I found this press release by the American Bankruptcy Institute very interesting: “Total commercial chapter 11 filings in July 2021 decreased 62 percent from July 2020, while total commercial filings decreased 39 percent from the previous year. The 32,387 total bankruptcy filings in July 2021 were down 24 percent from the 42,865 total filings in July 2020. Total consumer filings decreased 23 percent in July 2021 as well. ‘Extended stabilization efforts by the federal government, lender forbearance and continued low interest rates have kept struggling families and businesses afloat during the pandemic,’ said ABI Executive Director Amy Quackenboss.”
It will be interesting to see the filing rates six to 12 months out, or whenever it is that we get back to the “new normal.”
On a different subject, the Wall Street Journal estimated that the federal government has lost approximately $4.8 billion a month from the freeze on the accrual of student loan debt interest. From April 2020 through the current extension period, Jan. 31, 2022, that could be as much as $105.6 billion. As I like to remind everyone, a billion is 1,000 million.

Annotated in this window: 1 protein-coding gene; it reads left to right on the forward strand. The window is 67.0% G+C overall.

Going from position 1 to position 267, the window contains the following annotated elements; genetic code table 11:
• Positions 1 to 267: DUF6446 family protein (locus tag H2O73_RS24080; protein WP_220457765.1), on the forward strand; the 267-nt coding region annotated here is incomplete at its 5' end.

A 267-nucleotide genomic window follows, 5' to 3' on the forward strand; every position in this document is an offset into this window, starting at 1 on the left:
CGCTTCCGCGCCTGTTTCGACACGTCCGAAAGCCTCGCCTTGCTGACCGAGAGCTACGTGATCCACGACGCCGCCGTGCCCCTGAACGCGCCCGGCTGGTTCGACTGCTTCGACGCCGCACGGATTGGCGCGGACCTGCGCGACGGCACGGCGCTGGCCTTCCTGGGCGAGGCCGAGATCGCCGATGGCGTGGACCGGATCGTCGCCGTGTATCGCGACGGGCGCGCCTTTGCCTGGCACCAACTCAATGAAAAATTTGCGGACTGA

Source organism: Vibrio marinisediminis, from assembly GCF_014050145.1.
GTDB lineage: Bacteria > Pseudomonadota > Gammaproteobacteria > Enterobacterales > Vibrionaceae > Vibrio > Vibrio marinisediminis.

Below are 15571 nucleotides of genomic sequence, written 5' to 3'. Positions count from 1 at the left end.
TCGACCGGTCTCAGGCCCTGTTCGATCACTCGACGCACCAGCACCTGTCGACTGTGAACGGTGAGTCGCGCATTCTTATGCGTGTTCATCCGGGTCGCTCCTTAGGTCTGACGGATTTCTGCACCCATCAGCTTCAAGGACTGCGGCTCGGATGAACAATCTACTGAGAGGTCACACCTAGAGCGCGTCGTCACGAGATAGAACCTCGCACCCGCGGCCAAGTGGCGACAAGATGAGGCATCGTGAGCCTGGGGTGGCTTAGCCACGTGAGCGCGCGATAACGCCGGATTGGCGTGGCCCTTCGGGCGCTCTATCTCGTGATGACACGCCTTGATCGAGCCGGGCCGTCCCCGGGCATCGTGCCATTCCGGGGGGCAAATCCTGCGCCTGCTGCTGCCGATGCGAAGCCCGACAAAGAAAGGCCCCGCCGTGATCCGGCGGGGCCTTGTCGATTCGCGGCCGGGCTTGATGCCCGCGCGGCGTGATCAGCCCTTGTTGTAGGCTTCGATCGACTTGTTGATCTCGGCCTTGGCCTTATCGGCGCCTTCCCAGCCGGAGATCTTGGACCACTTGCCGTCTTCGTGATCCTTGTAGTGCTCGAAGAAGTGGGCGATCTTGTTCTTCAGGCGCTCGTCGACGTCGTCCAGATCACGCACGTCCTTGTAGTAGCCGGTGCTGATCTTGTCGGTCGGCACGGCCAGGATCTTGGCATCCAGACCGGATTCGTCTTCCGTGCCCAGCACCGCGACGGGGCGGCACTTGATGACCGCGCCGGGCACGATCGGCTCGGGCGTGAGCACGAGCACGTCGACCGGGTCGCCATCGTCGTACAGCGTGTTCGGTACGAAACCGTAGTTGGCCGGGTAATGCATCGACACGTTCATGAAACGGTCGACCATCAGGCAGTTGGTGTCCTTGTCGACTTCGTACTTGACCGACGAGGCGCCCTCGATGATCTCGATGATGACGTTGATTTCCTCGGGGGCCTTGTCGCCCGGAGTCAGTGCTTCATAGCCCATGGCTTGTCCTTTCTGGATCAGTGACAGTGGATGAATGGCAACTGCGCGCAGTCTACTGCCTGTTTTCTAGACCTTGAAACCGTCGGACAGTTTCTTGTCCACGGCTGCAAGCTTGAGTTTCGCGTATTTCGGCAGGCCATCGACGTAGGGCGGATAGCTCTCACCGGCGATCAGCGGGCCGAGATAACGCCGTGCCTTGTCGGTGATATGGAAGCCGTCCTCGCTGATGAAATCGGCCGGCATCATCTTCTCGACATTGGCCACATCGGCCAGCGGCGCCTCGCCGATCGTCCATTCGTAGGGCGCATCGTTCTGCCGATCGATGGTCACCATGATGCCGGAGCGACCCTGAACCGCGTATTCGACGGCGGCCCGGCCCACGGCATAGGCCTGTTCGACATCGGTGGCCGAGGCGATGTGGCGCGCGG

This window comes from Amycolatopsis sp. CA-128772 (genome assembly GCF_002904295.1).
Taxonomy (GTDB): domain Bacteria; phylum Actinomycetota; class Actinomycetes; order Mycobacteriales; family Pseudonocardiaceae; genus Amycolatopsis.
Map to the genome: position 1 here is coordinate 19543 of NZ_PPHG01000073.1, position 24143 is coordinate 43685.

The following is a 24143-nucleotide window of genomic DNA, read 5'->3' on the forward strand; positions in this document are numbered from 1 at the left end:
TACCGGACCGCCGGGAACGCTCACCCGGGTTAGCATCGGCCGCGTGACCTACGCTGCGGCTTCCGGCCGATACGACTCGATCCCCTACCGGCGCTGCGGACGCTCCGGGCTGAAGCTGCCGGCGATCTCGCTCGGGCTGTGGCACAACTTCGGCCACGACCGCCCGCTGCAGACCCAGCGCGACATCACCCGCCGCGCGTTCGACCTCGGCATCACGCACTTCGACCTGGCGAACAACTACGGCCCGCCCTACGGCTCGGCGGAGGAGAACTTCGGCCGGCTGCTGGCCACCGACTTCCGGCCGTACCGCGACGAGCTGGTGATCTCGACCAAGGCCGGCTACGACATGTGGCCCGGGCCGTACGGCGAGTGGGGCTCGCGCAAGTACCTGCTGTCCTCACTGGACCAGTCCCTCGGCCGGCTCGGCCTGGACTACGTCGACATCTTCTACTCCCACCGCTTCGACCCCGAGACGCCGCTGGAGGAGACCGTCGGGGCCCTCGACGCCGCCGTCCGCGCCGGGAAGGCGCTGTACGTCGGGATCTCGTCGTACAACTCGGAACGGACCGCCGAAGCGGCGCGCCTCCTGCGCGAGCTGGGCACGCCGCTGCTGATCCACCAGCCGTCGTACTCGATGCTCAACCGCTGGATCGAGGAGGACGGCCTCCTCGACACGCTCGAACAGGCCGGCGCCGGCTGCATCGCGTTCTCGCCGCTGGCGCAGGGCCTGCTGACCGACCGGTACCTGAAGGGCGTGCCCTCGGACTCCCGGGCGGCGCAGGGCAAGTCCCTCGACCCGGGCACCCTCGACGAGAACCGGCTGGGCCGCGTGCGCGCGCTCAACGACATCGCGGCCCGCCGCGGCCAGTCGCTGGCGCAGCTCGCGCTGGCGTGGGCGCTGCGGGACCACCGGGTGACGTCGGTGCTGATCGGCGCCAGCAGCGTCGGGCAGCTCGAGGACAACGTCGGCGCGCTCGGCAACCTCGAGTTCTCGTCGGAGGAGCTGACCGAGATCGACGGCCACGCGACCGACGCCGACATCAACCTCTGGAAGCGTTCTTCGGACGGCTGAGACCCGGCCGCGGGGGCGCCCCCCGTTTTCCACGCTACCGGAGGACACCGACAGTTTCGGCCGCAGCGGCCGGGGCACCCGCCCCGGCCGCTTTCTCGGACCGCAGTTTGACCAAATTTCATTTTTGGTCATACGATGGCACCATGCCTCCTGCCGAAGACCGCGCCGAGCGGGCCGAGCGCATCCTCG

Continuing on the subject of student loan debt, and the continued discussions by the Biden Administration surrounding forgiving a portion of student borrowers outstanding debt, it should be noted that Parent Plus Loans are not proposed to be eligible for such forgiveness. These are loans that parents take out directly for their children’s education. That said, it should be noted that these loans can otherwise be eligible for income repayment plans and public service forgiveness plans for qualifying individuals. Parents who I have spoken with who have taken out those loans don’t seem to be bothered by that. After all, they say, I decided to invest in my child’s future with my eyes wide open, and no matter what, I am responsible for those loans. That’s an interesting take on personal financial responsibility!
Following up on student loan forgiveness, I think that I have to stop reading the letters to the editor in the Wall Street Journal. It seems to me that the majority of personal finance related letters are about the possible forgiveness of student loan debt. By the way, I read them because my brother-in-law has a subscription and saves them for me. Perhaps I need to find a friend who has a subscription to The New York Times. A recent set of letters in the Wall Street Journal focused on several of the issues that we have often discussed, that …….